Crimea: Drug Users' Lives Uprooted

Georgiy—or Zhora, as he likes to be known—is a 28-year-old musician, who has been living in a dorm in Kiev since the summer. At first, he had to go to the clinic each day for his substitution therapy—a four-hour round trip. Image by Misha Friedman. Crimea, 2014.

In October he had earned his doctor’s trust, allowing him to get 10 days’ worth of drugs at a time, enabling him to get a job as a supermarket cashier. Image by Misha Friedman. Crimea, 2014.

Ira 38, and Yuri, 47 (in the bed), have been a couple since 2000 and drug users about equally as long. They spent two years on substitution therapy in Simferopol, the Crimean capital, before the program closed following the Russian annexation. Since May, they have been in Kiev. An NGO pays their rent and a daily subsistence allowance, but it’s not clear how long that will continue. Ira had worked for five years at the post office in Simferopol, and was up for a promotion. In Kiev, she is looking for similar work, but has to travel several hours across town every day to pick up a prescription, making it impossible to hold a steady job. Image by Misha Friedman. Crimea, 2014.

Igor, 49, has spent 19 years in prison and even longer using drugs. He decided to stay in Crimea after the annexation, saying that he was going to try to turn his life around and stop using drugs. Image by Misha Friedman. Crimea, 2014.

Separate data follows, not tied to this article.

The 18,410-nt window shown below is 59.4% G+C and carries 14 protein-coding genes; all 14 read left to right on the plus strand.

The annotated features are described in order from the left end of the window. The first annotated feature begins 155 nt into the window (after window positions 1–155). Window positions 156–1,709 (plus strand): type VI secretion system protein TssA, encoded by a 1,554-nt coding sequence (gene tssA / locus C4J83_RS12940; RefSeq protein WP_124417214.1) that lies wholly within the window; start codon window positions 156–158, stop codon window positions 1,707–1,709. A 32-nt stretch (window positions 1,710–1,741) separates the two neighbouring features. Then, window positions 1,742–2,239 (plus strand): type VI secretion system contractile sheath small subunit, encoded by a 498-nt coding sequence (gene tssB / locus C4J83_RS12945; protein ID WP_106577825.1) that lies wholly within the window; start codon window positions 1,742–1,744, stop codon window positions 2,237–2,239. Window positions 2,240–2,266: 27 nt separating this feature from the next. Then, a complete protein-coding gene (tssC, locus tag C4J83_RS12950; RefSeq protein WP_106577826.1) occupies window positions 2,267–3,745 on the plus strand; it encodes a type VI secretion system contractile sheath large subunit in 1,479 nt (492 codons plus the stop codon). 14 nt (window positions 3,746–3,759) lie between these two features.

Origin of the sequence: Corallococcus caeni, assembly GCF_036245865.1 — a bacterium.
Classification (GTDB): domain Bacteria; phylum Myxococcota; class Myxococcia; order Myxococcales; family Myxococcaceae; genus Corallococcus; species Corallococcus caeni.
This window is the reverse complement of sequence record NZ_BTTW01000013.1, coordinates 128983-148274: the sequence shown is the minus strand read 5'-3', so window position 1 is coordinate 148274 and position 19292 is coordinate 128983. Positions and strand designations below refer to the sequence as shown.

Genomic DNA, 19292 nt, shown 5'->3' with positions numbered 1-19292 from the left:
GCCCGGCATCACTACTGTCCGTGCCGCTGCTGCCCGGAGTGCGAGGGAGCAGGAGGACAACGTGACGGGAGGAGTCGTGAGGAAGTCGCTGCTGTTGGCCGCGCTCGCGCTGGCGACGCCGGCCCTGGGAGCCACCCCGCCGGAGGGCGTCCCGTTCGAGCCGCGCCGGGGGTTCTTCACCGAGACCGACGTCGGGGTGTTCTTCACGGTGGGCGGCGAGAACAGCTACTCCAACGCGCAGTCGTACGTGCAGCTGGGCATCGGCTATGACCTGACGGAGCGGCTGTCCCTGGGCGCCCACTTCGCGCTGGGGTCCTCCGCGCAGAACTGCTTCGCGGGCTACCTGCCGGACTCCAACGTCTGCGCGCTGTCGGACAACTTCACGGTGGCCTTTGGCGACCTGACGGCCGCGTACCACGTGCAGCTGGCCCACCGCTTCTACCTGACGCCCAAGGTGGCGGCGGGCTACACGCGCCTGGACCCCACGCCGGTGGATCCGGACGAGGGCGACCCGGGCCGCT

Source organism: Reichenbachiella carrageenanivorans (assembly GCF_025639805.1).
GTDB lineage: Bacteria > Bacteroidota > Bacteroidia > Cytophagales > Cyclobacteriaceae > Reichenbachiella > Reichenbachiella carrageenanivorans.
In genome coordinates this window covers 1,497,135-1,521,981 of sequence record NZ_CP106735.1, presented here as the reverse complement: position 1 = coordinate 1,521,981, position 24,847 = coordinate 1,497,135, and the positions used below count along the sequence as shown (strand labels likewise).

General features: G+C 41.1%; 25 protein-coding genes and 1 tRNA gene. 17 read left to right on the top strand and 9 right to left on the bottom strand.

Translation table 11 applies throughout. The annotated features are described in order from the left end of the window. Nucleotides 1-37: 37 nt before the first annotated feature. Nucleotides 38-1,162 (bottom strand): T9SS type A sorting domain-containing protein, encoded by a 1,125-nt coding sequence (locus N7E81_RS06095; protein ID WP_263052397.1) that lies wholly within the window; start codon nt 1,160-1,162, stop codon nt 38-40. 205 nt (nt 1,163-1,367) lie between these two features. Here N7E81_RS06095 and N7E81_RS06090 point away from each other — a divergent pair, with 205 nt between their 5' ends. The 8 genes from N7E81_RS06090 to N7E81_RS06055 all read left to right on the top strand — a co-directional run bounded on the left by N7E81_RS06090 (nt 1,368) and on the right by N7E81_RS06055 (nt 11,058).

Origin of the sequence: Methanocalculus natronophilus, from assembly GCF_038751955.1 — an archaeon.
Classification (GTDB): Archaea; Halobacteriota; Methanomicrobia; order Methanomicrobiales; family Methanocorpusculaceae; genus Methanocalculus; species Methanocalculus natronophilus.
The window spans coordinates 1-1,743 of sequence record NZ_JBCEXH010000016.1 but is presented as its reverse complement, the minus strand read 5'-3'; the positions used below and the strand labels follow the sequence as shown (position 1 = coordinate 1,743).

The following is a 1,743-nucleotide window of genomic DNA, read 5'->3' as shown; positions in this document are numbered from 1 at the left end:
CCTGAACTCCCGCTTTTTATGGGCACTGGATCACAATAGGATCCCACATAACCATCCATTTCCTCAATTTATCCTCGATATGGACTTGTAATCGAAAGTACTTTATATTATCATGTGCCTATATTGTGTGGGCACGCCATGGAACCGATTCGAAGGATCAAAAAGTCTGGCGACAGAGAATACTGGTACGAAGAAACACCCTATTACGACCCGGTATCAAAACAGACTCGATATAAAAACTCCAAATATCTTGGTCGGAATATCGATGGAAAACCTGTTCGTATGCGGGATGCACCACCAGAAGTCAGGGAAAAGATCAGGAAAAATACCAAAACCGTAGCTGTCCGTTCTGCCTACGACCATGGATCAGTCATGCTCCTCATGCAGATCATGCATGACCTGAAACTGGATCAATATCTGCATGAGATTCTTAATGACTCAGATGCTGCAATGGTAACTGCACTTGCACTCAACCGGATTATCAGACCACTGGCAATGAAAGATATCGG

Entrance to the drug rehab clinic in Simferopol where it's operated like a penitentiary. Patients are prohibited from leaving, having guests or receiving parcels. Image by Misha Friedman. Crimea, 2014.

Irina is dressing her 24-year-old son Evgeny who lost both his arms in a childhood accident. Irina, a drug user for almost 30 years, has been receiving substitution therapy, a globally-recognized effective strategy for drug dependence treatment. In Russia substitution therapy is illegal, and Irina is left without any treatment. Image by Misha Friedman. Crimea, 2014.

Irina helping Evgeny in the bathroom. Image by Misha Friedman. Crimea, 2014.

Evgeny has prosthetic arms, which rarely come out of the closet. Image by Misha Friedman. Crimea, 2014.

A yard in Sevastopol littered with drug paraphernalia. Image by Misha Friedman. Crimea, 2014.

Igor Kouzmenko, 46, from the Crimean city of Sevastopol, has been a drug user for 25 years and on substitution therapy since 2008. A social worker, he has enough credibility to get a multi-day prescription on his visits to the clinic in Kiev, so he is able to travel between Crimea and Kiev and work with drug users in both places. Image by Misha Friedman. Crimea, 2014.

Under Ukrainian rule, Crimean doctors provided intravenous drug users with methadone, a heroin substitute, and buprenorphine, a drug used to ease dependence. Since many of intravenous drug users are HIV positive and have Hepatitis C needle-exchange programs were also widespread. According to Russian legislature substitution therapy is not a legal option for treatment of drug dependence, and needle-exchange programs are not supported.

Faced with a grim choice, a few dozen people have moved to Kiev. There they had to spend weeks earning confidence of doctors to receive several doses of methadone at a time rather than travel for hours across the city every day to get one dose. Of those who remained in Crimea, some returned to drug use, others committed suicide or overdosed. And now, many international health experts fear the number of those infected with HIV and Hepatitis C will increase too.